Well, what we need to realise is that James and Paul are writing at two different periods of history, James was likely first, and they are writing to deal with different issues. Paul was writing to argue against a false teaching which said deeds of the law in addition to faith lead to salvation; his opponents argued for reliance on something as well as faith to secure salvation, in particular circumcision.
But the scenario for James is quite different – he’s not saying we have to add something to faith to be saved, he’s not even saying that faith by itself is deficient when he says that Abraham’s faith had to be made complete.
All James is arguing for is that true living faith always – it always – results in good deeds, in a radical obedience…
to God. Which is what we see in Abraham’s life: his willingness to follow God’s command, to the letter, by being willing to offer Isaac in sacrifice that showed Abraham’s faith to be real, and by his obedience his faith matured, it was made complete, it was given fuller meaning, as it was put to the test of obedience.
And Paul is not against such an understanding of faith, for he himself wrote: ‘The only thing that counts is faith expressing itself through love.’ (Galatians 5:6)
Paul also argued for a changed life, a life that loved God and loved neighbour because of faith in God, of right relationship with God. Paul would affirm everything that James has said, it is simply that James looked at the experience of Abraham and saw there that the
willingness of Abraham to express his faith…
through obedience ratified his claim to a living faith. Because living faith should lead to radical obedience, or it is dead.
A similar point is brought home with Rahab – for though she was different in nearly every way from Abraham: him a man, she a woman; he respected, she unscrupulous; Abraham rich, Rahab poor; her a foreigner, him the father of Israel – but in both a living faith that was seen in how they lived, for their faith led to radical obedience.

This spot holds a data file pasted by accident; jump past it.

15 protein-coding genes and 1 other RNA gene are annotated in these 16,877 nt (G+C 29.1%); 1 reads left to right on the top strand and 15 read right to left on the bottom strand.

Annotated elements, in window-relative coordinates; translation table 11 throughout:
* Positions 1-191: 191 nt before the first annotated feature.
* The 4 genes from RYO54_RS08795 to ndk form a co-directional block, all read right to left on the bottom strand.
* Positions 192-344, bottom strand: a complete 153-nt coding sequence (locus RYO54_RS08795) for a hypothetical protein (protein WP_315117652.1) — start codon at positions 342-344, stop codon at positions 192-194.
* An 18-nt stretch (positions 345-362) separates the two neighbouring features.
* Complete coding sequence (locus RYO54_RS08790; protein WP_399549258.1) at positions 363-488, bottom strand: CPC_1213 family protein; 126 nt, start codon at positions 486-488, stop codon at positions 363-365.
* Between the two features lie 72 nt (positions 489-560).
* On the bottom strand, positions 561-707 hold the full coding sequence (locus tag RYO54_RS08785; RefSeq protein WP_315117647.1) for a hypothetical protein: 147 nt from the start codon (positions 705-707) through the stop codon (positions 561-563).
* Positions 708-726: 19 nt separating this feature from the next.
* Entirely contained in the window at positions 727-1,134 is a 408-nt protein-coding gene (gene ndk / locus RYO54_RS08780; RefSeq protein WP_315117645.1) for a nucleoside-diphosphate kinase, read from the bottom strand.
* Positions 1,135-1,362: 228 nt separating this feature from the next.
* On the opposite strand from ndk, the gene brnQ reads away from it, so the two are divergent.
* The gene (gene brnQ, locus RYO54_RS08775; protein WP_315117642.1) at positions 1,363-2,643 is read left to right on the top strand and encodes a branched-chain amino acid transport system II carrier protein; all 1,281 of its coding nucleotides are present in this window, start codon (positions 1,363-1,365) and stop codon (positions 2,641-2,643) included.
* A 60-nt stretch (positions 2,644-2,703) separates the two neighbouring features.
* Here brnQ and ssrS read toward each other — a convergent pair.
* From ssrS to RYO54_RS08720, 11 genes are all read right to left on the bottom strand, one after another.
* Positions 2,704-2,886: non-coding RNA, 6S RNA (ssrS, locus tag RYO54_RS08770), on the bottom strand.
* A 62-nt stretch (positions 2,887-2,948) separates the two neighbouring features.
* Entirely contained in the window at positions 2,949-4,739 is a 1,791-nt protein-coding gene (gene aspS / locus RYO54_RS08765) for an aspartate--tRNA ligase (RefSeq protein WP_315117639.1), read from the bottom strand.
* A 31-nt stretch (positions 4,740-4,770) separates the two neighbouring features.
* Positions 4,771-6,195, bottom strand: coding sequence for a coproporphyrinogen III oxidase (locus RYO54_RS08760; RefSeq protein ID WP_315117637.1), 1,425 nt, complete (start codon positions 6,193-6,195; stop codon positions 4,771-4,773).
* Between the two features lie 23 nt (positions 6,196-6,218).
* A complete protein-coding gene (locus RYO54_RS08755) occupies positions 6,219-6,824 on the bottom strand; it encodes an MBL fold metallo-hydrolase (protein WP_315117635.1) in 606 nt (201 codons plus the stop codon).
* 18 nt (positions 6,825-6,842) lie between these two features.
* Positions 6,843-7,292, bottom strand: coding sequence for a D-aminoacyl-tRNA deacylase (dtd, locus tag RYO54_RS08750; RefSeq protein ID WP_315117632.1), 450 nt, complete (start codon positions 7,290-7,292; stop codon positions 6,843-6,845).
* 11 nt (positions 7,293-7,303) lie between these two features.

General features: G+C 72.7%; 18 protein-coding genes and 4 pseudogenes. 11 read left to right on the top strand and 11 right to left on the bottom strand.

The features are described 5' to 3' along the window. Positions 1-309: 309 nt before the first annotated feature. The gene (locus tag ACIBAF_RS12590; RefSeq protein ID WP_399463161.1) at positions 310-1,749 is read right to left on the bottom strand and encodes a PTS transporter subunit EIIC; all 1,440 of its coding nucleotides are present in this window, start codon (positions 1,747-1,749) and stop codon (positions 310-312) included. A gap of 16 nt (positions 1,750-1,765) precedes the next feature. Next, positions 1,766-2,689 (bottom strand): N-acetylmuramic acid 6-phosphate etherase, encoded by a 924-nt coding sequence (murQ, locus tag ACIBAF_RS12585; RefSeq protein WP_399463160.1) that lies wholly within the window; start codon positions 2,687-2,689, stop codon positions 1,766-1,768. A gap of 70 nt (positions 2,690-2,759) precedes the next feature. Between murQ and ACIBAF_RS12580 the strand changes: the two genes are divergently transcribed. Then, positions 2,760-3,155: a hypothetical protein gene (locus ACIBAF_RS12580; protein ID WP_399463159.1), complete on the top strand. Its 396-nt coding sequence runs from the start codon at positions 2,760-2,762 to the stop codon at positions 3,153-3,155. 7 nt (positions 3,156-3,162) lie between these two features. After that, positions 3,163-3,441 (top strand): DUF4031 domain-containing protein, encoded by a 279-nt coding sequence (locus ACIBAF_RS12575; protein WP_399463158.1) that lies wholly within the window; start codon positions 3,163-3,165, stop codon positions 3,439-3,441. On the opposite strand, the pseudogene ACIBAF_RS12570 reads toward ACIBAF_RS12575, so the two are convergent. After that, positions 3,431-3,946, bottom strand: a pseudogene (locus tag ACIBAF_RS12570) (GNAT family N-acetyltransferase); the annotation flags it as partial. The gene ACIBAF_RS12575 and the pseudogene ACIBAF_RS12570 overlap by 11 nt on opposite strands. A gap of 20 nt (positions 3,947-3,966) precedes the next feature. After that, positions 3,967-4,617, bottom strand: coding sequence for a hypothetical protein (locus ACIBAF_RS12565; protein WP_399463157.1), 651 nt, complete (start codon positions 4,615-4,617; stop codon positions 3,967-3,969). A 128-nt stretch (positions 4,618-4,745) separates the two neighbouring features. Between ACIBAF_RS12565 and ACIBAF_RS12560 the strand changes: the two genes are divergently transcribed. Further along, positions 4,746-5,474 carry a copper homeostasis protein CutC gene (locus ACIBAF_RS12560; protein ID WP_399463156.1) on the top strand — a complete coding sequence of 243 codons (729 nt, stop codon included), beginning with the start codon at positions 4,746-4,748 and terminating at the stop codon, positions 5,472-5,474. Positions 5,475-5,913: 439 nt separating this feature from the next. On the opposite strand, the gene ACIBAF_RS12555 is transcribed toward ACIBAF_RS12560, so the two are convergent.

The aid which Rahab gave to the Israelites would have risked her life, would have risked even her family. But living faith is more than a private transaction of the heart; it is a life of active, costly obedience to God, wherein… we share, at personal expense, we share in the purposes of God, holding nothing back from Him.
So, where might God be calling us to radical obedience? Where might God be calling us to costly risk-taking as we put our living faith into practice? Where is God calling you to share in His purposes today and not simply give a verbal claim to be a Christian?
The application of this could be as numerous as the people here, but if I may draw upon Rahab’s experience, in particular, can I ask: where are you serving the purposes of God?
Maybe this comes to mind for me because every month, if not nearly every week, I hear of the need we have…
for extra volunteers to sustain and develop our many ministries. At present those needing help especially include the Friends of Jesus group, the Sunday School, our uniformed organisations, but I’m pretty sure every group would welcome some new help.
Now this year we as a congregation have responded sacrificially towards the purposes of God with our finances; and I am blown away by how greatly you have increased your giving.
But we need to serve as well, within this congregation, and that might raise some queries in your mind. Firstly, you might say that you serve elsewhere already, and that’s great, but if you want this congregation to have a future, we all need to be involved in some way.
Secondly, you might say you’re too old, but being too old to do does not make you too old to pray. And if we could gather together 10, 20, 40 people who will commit to praying for the ministry of this church, and specifically give me their name so that I can give you updates and specific prayer needs, then you’d be putting your faith into practice and you’d be underpinning everything we do here. I have my friend, Dick Anderson, I’ve mentioned him before, now in his 80’s, still sharing his faith, but also praying for me and praying for us here at Brightons. If you’re too old to do, will you sign up to pray?
Thirdly, you might say: “I’m too busy, I’m too busy to do anything beyond work, family and coming here on a Sunday.” Now some people do have very severe circumstances and if that’s you, then this bit isn’t for you, so you can switch off. But for the rest of us, let’s remember Rahab, let’s remember Abraham – willing to count the cost so as to share in the purposes of God, putting their faith into practice. And that’s relevant for us because in our culture today, it seems like everything else comes first and God gets the leftovers – a few minutes here, a few minutes there. But Rahab and Abraham’s example, calls us to give of ourselves towards the purposes of God, to radical obedience, because that’s what living faith does.
Thinking back to my earlier question, there’s really no point in blaming the past; we can of course learn from it, but our focus should be on today. Because if a church, a congregation, could arise where all having a living faith accompanied with radical obedience, then…
that’s a body of people who could transform society, changing the lives of the poor, as well as raiding the dominion of darkness for great things would be seen in them and through them.
I wonder, if we are willing to resolve to be a people of living faith that we might then share in the purposes of God today. So, is our faith dead, or is it living?
Let us pray.